Hockey Returns; Kings Enjoy Ceremony, Not Game
It was a big day for the Los Angeles Kings at noon on Saturday. They opened up the shortened 48-game 2012-13 NHL season, received their long-awaited championship rings on-ice, and finally got to raise their first Stanley Cup championship banner to the rafters at Staples Center.
All while the coveted Lord Stanley’s Cup was on display at center ice during the pre-game ceremony hosted by Bob Miller, Kings long-time play-by-play announcer.
There was a general feeling of giddiness inside Staples Center thanks to the NHL and NHLPA finally agreeing to the framework of an agreement which put an end to the lockout and labor dispute.
The Chicago Blackhawks were chosen as the Kings’ first-game opponent for this nationally televised game on NBC. The Blackhawks certainly remember the feeling of raising a banner. It was only 27 months ago that their 2010 championship banner went up to the United Center rafters.
After the Kings players were announced one-by-one to skate out onto the ice to receive their rings and hoist the cup, it was time to raise the banner. Joining former Kings legends Marcel Dionne and Rogie Vachon were three very special, surprise guests to present the banner.
The Kings invited Jimmy and Nelba Marquez-Green and their 8-year-old son Isaiah, a hockey-loving family, to help deliver the banner to honor the memory of their 6-year-old daughter, Ana, one of the students killed at Sandy Hook Elementary School in Newtown. Isaiah is a youth hockey player in his community’s junior development league program.
It was a tribute to families from all across America who watch hockey, play hockey and share experiences like today that bring joy and happiness into our lives.
“It was awesome,” Kings Coach Darryl Sutter said. “You know, that’s way bigger, way more important than anything that went on today on the ice. That’s pretty special. To be able to include them in all of this is special.”
Isaiah and is father were given the VIP treatment as they were allowed into the Kings’ locker room after the game to meet the players and get autographs. As a bonus, they were also invited into the Clippers locker room after their game that night at Staples Center.
When asked which game he liked better, Isaiah’s dad said, “I wish the Kings would have won, but I’m glad we got to see a Clippers’ victory.”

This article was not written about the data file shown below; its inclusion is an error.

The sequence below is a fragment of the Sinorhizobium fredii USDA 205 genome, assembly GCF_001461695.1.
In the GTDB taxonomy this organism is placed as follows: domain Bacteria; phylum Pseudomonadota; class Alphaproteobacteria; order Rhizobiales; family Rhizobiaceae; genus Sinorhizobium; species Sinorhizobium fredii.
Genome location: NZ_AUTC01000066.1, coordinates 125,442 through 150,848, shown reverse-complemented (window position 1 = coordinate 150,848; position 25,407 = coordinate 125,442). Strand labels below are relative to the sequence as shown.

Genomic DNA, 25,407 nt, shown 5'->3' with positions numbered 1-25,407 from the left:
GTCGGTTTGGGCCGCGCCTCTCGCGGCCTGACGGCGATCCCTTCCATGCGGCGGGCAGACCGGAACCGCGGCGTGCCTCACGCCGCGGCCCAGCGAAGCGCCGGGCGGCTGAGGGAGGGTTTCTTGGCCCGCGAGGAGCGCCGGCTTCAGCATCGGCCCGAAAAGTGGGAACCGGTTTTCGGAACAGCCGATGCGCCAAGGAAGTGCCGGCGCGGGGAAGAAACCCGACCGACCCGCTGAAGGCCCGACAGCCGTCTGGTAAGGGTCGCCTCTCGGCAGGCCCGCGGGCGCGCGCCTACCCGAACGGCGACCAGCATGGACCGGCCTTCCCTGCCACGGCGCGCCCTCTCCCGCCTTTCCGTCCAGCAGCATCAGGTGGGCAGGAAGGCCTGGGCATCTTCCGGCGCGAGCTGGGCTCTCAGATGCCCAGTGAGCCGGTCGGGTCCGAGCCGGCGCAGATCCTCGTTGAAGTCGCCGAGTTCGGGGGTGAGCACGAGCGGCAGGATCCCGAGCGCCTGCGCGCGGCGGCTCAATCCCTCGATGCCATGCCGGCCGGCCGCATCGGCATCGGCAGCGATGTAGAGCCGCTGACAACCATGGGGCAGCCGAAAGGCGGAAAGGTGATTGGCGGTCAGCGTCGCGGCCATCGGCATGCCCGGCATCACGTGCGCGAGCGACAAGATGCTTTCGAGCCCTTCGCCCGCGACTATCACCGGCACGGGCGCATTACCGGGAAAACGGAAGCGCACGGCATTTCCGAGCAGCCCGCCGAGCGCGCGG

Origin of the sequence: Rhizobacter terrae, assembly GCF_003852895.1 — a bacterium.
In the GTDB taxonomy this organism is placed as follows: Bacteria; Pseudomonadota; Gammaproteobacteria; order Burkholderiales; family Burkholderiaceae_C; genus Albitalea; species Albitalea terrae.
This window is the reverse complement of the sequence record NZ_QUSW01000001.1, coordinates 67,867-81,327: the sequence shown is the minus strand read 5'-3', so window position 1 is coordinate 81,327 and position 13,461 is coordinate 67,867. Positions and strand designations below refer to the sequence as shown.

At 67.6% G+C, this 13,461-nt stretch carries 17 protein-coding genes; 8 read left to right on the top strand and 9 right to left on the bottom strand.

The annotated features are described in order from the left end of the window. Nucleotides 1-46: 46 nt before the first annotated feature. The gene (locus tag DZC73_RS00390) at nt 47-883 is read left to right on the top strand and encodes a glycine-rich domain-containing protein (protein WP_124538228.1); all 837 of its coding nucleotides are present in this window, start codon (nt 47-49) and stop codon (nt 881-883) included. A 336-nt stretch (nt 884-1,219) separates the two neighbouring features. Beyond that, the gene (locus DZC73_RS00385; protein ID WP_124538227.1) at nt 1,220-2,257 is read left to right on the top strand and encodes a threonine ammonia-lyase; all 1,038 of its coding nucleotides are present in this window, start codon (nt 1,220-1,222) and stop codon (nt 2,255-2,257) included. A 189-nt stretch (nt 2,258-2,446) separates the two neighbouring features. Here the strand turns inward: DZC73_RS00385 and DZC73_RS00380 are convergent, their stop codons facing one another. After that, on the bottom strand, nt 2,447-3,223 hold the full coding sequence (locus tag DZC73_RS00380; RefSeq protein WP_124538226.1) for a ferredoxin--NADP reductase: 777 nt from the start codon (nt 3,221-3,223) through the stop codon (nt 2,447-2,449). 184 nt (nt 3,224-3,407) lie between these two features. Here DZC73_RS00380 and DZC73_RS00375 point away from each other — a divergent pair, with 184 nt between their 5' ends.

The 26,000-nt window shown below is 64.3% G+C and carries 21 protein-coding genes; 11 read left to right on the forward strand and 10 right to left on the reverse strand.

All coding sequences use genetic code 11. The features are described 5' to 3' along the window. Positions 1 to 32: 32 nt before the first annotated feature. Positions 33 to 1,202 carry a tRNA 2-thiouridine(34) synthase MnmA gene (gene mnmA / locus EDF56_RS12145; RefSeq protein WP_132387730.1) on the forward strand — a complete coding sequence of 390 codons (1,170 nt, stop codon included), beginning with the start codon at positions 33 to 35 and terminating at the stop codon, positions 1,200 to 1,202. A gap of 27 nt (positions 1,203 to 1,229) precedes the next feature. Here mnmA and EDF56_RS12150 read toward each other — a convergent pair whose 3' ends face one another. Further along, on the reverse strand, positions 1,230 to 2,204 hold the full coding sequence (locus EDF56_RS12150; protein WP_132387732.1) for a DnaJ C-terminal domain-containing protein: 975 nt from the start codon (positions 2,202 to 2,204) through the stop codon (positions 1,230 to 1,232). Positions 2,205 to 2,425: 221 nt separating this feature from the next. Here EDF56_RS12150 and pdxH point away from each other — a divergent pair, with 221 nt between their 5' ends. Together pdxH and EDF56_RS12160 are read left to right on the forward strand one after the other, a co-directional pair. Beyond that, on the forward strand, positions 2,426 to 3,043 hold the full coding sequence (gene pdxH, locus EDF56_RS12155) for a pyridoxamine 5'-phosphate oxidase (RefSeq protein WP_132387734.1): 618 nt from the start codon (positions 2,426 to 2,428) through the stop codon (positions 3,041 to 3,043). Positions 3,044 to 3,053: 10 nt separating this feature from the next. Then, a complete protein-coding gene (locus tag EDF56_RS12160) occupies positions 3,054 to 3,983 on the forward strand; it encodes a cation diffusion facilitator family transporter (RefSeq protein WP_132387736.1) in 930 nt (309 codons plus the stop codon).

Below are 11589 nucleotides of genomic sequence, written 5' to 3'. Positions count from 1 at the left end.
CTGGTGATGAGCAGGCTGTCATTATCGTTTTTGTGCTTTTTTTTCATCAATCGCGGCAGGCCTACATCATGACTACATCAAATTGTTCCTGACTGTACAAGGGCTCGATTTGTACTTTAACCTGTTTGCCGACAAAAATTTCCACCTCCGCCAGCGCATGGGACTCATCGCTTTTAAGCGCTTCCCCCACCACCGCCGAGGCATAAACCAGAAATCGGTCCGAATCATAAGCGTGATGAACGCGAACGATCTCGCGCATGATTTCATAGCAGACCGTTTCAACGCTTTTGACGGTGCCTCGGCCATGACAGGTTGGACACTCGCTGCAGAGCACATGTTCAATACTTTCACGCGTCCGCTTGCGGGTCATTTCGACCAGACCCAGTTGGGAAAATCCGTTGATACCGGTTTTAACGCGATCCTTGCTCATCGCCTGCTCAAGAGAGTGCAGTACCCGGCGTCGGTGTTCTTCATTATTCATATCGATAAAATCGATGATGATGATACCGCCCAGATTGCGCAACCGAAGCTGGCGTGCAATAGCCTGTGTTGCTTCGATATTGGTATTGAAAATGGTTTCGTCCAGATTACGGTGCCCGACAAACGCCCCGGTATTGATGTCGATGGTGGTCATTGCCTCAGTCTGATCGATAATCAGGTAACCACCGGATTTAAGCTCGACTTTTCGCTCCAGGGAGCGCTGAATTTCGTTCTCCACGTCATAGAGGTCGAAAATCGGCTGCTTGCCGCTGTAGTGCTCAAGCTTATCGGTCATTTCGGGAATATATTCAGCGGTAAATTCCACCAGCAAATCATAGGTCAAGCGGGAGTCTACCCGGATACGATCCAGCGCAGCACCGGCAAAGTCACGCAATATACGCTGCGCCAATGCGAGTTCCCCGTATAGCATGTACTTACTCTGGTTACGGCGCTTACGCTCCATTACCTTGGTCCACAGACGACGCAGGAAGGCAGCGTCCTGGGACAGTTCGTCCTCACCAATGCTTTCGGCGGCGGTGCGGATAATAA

The Blackhawks got off to a quick start, scoring three goals in the first period to take a 3-0 lead. It did not help that the Blackhawks had a two-man advantage on the first power-play goal. The second and third goals were scored a little over one minute apart.
“Well, scoring first certainly helped,” Blackhawks Coach Joel Quenneville said. “Having a great first period like that quieted the crowd a bit and I thought we did a good job of how we played in that first. We got everybody involved and rotating, that’s obviously how you want to start a game, especially on the road.”
Conn Smyth Trophy recipient Jonathon Quick, who had herniated disc surgery in August, seemed un-characteristically discombobulated in goal for the Kings.
“You have to get used to getting knocked down and getting back up,” Quick said. “Everyone knew what we were here to do and try to win a hockey game and unfortunately we weren’t able to do that.”
The Kings playing without sharpshooter Anze Kopitar, who is recovering from a knee injury, might have also put them at a slight disadvantage.
Blackhawks forward Patrick Kane, who scored the first goal of the game, empathized with the Kings as he recalled losing the first game of the season after winning the cup.
“Everyone is going to play their best game against the cup champion,” Kane said. “That’s a game you want to prove yourself and make a statement. I think that’s what we were feeling tonight, and we had the opportunity to do that.”
The only two Kings to score were Rob Scuderi and Jordan Nolan as the Kings fell 5-2. Quick gave up five goals only once last season.
“We just have to get back to it,” Kings Captain Dustin Brown said. “We need to get our timing back.”
Maybe there is something to that Stanley Cup championship hangover theory.